Journal Reference:

  1. Vladimir M. Sloutsky and Wei Deng. Carrot-Eaters and Moving Heads: Salient Features Provide Greater Support for Inductive Inference than Category Labels. Psychological Science, 2012

Cite This Page:

Association for Psychological Science. "To children (but not adults) a rose by any other name is still a rose." ScienceDaily. ScienceDaily, 27 December 2011. <www.sciencedaily.com/releases/2011/12/111227153756.htm>.
Association for Psychological Science. (2011, December 27). To children (but not adults) a rose by any other name is still a rose. ScienceDaily. Retrieved July 24, 2014 from www.sciencedaily.com/releases/2011/12/111227153756.htm
Association for Psychological Science. "To children (but not adults) a rose by any other name is still a rose." ScienceDaily. www.sciencedaily.com/releases/2011/12/111227153756.htm (accessed July 24, 2014).

Share This




More Mind & Brain News

Thursday, July 24, 2014

Featured Research

from universities, journals, and other organizations


Featured Videos

from AP, Reuters, AFP, and other news services

New Painkiller Designed To Discourage Abuse: Will It Work?

New Painkiller Designed To Discourage Abuse: Will It Work?

Newsy (July 24, 2014) The FDA approved Targiniq ER on Wednesday, a painkiller designed to keep users from abusing it. Like any new medication, however, it has doubters. Video provided by Newsy
Powered by NewsLook.com
Can Watching TV Make You Feel Like A Failure?

Can Watching TV Make You Feel Like A Failure?

Newsy (July 24, 2014) A study by German researchers claims watching TV while you're stressed out can make you feel guilty and like a failure. Video provided by Newsy
Powered by NewsLook.com
China's Ageing Millions Look Forward to Bleak Future

China's Ageing Millions Look Forward to Bleak Future

AFP (July 24, 2014) China's elderly population is expanding so quickly that children struggle to look after them, pushing them to do something unexpected in Chinese society- move their parents into a nursing home. Duration: 02:07 Video provided by AFP
Powered by NewsLook.com
Idaho Boy Helps Brother With Disabilities Complete Triathlon

Idaho Boy Helps Brother With Disabilities Complete Triathlon

Newsy (July 23, 2014) An 8-year-old boy helped his younger brother, who has a rare genetic condition that's confined him to a wheelchair, finish a triathlon. Video provided by Newsy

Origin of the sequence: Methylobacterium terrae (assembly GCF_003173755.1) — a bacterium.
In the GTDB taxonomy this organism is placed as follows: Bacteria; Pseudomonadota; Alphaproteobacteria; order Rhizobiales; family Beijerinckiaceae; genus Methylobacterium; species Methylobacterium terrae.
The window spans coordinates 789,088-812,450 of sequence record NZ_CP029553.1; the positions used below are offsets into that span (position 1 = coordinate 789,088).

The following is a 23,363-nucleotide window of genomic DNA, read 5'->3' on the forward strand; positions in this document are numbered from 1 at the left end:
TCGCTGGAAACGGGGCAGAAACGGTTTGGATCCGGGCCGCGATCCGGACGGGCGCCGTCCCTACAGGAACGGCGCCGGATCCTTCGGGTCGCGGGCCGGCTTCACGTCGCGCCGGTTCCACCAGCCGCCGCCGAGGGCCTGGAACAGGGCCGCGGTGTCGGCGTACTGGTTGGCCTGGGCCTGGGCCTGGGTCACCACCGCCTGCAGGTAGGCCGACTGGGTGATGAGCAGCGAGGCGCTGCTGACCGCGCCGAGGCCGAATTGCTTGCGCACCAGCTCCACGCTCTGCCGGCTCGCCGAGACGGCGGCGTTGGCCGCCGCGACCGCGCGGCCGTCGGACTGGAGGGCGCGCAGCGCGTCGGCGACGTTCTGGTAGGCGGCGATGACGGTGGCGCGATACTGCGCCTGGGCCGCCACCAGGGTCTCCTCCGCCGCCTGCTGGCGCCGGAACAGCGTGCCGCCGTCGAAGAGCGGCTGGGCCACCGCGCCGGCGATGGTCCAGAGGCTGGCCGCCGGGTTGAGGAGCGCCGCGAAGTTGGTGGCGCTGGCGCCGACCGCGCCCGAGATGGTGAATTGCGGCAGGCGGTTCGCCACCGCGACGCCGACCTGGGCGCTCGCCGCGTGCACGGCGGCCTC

Powered by NewsLook.com

Search ScienceDaily

Number of stories in archives: 140,361

Find with keyword(s):
Enter a keyword or phrase to search ScienceDaily for related topics and research stories.

Save/Print:
Share:

Breaking News:

More Coverage


Children Don't Give Words Special Power to Categorize Their World

Dec. 27, 2011 New research challenges the conventional thinking that young children use language just as adults do to help classify and understand objects in the world around them. In a new study involving 4- to ... read more
from the past week

In Other News

... from NewsDaily.com

Science News

    Health News

      Environment News

        Technology News



          Save/Print:
          Share:

          Free Subscriptions


          Get the latest science news with ScienceDaily's free email newsletters, updated daily and weekly. Or view hourly updated newsfeeds in your RSS reader:

          Get Social & Mobile


          Keep up to date with the latest news from ScienceDaily via social networks and mobile apps:

          Have Feedback?


          Tell us what you think of ScienceDaily -- we welcome both positive and negative comments. Have any problems using the site? Questions?
          Mobile: iPhone Android Web
          Follow: Facebook Twitter Google+
          Subscribe: RSS Feeds Email Newsletters
          Latest Headlines Health & Medicine Mind & Brain Space & Time Matter & Energy Computers & Math Plants & Animals Earth & Climate Fossils & Ruins